People often suggest restaurants to me—for review, for my own pleasure and sometimes they want me to report back to them what ingredients are in a particular dish for their own edification. It’s all good fun, but I can’t get to them all. I’d been hearing good things about the East Hampton Grill since it opened in 2011. Then, last week, hair stylist and fabu foodie Marc Zowine told me I HAD TO have their fried oysters and Kate Pratt from East Hampton Gourmet raved about the meal she and her husband Chef Michel Mazuret enjoyed there—so I called for a reservation.
A Wednesday night in January and there are plenty of cars in the parking lot—a good sign. The cars right near ours bear license plates from Arizona, California and New Jersey. Clearly, as an outpost of the Hillstone Restaurant Group, East Hampton Grill must deliver on quality consistently.
My husband and I were welcomed into a large, very warm space and seated next to a big fireplace, with a Chuck Close print overhead and jazz raining down from above.
Our server Andre suggested the Heavenly Biscuits and the Grilled Artichokes to start and we heartily agreed. As the menu says, “Our food is made from scratch daily.” As we waited for our biscuits we ordered cocktails—A Lemon Thyme Gimlet for moi and a Gibson for Husband. I was really impressed with my drink of Reyka vodka, fresh lemon and thyme simple syrup because, though remarkably balanced, the savory thyme won the battle over sweet. So tasty but subtle, it could actually be consumed along with food, but one was enough for me. Husband approved of his Gibson of Beefeater gin and house pickled onions—he found the onions less subdued than mass market pickled onions. This is something he cares about deeply, this and wine. The East Hampton Grill Wine List includes some local stars like Grapes of Roth, Lieb, Macari, Paumanok plus, when we were there, they were still offering the famous inauguration wine, Bedell’s 2009 Merlot. Of course he ordered a glass. Of course I tried it. Very balanced and middle-of-the road merlot. Everything you look for in a merlot but no overkill, a wine that people from red and blue states could agree on.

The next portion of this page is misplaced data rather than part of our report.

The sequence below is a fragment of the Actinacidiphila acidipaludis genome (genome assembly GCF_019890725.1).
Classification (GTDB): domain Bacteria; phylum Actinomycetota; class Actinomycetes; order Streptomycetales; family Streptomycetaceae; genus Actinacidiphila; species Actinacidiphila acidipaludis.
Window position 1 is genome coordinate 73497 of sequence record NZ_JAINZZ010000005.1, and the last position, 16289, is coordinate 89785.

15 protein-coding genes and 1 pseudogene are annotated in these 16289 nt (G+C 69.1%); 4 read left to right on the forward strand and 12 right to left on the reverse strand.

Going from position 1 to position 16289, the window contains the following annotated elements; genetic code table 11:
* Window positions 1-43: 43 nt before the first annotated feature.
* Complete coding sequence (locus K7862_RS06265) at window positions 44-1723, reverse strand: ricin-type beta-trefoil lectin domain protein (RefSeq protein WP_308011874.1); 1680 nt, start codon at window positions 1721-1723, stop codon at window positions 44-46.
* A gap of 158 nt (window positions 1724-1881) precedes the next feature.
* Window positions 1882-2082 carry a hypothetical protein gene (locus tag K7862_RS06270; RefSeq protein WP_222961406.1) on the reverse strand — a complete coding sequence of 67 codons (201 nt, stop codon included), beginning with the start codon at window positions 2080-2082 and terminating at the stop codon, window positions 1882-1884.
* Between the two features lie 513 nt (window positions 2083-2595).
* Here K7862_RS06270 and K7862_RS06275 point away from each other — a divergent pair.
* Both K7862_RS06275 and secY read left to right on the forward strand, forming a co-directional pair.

Those Heavenly Biscuits arrived piping hot, broadcasting rosemary, a bit crispy on the outside and tender within. I was impressed throughout the meal that all of our food arrived at its ideal temperature and it was all very professionally presented. These details make a huge difference in your enjoyment of a meal.
Three large artichoke halves came next, singed into submission and accompanied by a house made rémoulade. Bravo.
Of course we also ordered the Oysters St. Charles—fried oysters over cheesy creamed spinach on the half shell with tiny dollops of lemon aioli, accompanied by a bottle of Rex pepper sauce. Cooked to perfection and pleasantly salty, Husband had this to say, “Wow. It’s the creamed spinach…that does it…oh so rich…”
The featured dish on Wednesdays is Braised Beef Short Rib, which suited Husband. He quite liked it and the whipped potatoes and roasted Brussels sprouts and carrots that it came with.
I didn’t find anything I wouldn’t want to eat on the menu so I left my entrée choice up to Executive Chef Brian Stefano to decide. I was quite pleased with the local Tile Fish he sent out, alongside creamy whipped potatoes and a healthy heap of expertly cooked spinach and cabbage. About three minutes after it arrived I exclaimed, “Oh God, I cleaned my plate!”
We were far too full for dessert—so we shared one, Warm Apple Cobbler. Hot, cinnamon-y and gooey, the cobbler featured loads of walnut halves and Honeycrisp apples from the Milk Pail in Water Mill. Husband also enjoyed his customary warmed Hennessy cognac.
Of note for our readers who turn directly to the Food & Dining Section as soon as Dan’s Papers hits the racks: Friday’s featured dish at East Hampton Grill is Jumbo Lump Crab Cakes with Pommery mustard…
East Hampton Grill, 99 North Main Street, East Hampton, 631-329-6666, easthamptongrill.com